In January 2012, an article by Mark Perry questioned the validity of the previous allegations, asserting that the U.S. Central Intelligence Agency (CIA) "had barred even the most incidental contact with Jundallah." The rumors originated in an Israeli Mossad "false flag" operation; Mossad agents posing as CIA officers supposedly met with and recruited members of Jundullah in cities such as London to carry out attacks against Iran. President George W. Bush "went absolutely ballistic" when he learned of Israel's actions, but the situation was not resolved until President Barack Obama's administration "drastically scaled back joint U.S.-Israel intelligence programs targeting Iran" and ultimately designated Jundallah a terrorist organization in November 2010. Although the CIA cut all ties with Jundallah after the 2007 Zahedan bombings, the Federal Bureau of Investigation (FBI) and United States Department of Defense continued to gather intelligence on Jundallah through assets cultivated by "FBI counterterrorism task force officer"; the CIA co-authorized a 2008 trip McHale made to meet his informants in Afghanistan. According to The New York Times: "Current and former officials say the American government never directed or approved any Jundallah operations. And they say there was never a case when the United States was told the timing and target of a terrorist attack yet took no action to prevent it."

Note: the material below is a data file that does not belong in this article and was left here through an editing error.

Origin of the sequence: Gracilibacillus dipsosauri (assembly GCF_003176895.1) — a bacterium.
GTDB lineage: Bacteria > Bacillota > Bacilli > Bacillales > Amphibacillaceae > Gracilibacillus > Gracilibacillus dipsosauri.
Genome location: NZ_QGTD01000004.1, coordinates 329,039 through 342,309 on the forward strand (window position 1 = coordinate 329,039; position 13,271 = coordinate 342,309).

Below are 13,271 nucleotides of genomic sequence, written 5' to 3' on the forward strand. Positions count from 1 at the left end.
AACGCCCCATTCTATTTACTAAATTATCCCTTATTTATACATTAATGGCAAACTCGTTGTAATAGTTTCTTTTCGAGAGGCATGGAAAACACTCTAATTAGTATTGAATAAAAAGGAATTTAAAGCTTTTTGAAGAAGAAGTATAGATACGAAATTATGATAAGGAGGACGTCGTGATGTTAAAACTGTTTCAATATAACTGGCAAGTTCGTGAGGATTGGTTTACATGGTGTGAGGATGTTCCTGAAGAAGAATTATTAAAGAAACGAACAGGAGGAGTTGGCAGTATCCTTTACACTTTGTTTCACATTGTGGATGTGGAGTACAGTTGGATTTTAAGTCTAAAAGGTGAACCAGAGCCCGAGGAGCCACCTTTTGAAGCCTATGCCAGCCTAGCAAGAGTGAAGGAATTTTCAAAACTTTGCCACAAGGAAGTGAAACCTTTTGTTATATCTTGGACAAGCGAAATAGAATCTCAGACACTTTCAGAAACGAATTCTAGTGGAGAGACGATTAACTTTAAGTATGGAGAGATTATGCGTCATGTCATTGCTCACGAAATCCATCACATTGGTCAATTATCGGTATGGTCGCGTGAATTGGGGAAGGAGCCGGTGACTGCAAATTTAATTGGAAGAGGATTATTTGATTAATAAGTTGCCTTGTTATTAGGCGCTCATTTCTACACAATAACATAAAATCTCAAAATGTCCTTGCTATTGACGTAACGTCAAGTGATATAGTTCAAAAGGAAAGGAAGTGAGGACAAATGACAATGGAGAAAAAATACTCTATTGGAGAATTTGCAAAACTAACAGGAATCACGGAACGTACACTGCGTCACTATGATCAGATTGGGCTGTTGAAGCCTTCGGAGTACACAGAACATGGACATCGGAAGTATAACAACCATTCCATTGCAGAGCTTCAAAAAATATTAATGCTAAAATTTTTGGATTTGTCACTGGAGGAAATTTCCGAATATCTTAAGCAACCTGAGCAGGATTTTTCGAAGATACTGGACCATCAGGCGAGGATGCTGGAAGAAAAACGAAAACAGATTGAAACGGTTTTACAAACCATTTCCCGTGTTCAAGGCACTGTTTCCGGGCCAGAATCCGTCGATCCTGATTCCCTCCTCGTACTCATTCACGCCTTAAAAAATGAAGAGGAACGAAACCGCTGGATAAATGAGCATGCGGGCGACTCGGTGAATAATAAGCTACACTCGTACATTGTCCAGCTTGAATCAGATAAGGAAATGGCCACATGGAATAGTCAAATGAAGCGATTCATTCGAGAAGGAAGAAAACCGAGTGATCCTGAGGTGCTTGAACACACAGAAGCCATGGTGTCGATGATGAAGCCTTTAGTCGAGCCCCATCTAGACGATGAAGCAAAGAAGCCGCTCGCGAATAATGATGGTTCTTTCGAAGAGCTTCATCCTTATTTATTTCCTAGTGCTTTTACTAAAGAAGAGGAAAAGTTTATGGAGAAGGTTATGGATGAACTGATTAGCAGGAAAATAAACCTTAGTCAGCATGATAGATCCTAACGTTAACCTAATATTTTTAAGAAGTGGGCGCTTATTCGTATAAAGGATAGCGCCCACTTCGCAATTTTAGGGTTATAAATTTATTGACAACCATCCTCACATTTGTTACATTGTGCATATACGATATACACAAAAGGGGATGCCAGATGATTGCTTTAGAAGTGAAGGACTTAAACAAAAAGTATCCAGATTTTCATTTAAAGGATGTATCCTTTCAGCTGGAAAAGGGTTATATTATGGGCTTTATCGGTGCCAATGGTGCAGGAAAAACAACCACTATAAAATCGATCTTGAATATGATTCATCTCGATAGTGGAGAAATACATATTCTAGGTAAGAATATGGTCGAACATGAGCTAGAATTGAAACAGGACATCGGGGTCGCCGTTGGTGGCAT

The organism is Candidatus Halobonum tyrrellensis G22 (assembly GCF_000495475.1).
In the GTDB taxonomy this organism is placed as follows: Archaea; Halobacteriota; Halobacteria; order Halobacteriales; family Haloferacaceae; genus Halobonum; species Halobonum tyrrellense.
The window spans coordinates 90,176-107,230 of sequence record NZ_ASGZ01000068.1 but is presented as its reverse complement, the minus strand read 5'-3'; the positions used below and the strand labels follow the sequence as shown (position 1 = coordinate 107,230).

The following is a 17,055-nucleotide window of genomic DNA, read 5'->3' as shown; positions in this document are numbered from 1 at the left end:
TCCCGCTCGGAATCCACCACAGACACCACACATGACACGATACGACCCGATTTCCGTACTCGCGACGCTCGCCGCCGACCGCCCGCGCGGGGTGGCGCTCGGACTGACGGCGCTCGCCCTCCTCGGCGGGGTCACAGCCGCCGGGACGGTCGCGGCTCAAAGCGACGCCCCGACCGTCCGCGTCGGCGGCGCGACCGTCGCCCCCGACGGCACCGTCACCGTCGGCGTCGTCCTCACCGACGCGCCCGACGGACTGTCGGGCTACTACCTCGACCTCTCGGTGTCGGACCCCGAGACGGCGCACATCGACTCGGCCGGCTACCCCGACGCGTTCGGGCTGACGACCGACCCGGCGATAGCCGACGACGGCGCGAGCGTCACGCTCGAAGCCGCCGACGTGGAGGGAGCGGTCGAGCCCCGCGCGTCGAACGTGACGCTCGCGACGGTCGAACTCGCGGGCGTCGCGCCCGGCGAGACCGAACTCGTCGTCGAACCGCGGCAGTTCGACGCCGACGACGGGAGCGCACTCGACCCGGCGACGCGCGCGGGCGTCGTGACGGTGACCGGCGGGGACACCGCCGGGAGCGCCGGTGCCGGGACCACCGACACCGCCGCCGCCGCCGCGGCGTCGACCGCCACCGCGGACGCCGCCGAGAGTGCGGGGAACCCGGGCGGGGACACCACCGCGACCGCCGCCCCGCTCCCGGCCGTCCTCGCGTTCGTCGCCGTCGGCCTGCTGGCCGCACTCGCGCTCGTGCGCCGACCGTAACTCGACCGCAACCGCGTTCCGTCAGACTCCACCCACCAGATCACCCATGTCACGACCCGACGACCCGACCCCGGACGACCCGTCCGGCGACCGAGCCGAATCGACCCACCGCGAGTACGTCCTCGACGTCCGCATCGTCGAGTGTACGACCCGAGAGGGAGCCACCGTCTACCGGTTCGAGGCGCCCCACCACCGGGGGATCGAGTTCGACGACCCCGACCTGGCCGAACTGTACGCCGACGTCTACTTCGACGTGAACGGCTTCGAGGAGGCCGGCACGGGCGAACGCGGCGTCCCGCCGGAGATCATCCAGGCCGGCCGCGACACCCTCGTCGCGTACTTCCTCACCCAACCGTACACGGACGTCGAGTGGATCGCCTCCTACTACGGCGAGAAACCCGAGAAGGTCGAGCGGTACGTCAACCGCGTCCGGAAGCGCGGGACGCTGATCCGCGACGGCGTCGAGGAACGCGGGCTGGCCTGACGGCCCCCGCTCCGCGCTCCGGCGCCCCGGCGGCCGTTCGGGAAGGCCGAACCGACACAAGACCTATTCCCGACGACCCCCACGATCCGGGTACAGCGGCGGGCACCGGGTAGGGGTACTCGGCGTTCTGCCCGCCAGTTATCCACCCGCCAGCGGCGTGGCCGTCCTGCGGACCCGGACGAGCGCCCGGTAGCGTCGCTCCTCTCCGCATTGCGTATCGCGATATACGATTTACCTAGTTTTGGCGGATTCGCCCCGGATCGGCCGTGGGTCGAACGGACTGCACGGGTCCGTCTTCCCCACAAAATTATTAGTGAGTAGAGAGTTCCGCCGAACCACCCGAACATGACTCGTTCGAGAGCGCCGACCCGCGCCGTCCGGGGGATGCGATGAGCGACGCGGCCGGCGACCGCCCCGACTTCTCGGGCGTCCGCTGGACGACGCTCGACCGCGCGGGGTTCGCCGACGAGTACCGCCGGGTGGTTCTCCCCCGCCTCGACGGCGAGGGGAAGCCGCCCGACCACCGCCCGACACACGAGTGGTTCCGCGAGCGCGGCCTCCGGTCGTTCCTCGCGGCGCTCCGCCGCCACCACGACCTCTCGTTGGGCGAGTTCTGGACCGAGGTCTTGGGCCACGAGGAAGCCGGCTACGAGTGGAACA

On November 9, 2014, The New York Times published an article on the front page of its Late Edition, which states that an FBI counterterrorism task force officer by the name of Thomas McHale "had traveled to Afghanistan and Pakistan and developed informants inside Jundallah's leadership, who then came under the joint supervision of the FBI and CIA."
In a BBC production "Panorama: Obama and the Ayatollah", a terrorist organisation which has carried out acts of terror leading to death of civilians and children in Iran is briefly mentioned but not named, with the official prosecution files and their Interpol warrants blacked out in video. The international warrants call for their arrest under international anti-terrorism laws, which has not happened and Tehran blames western governments particularly the British government for protecting them from an international arrest.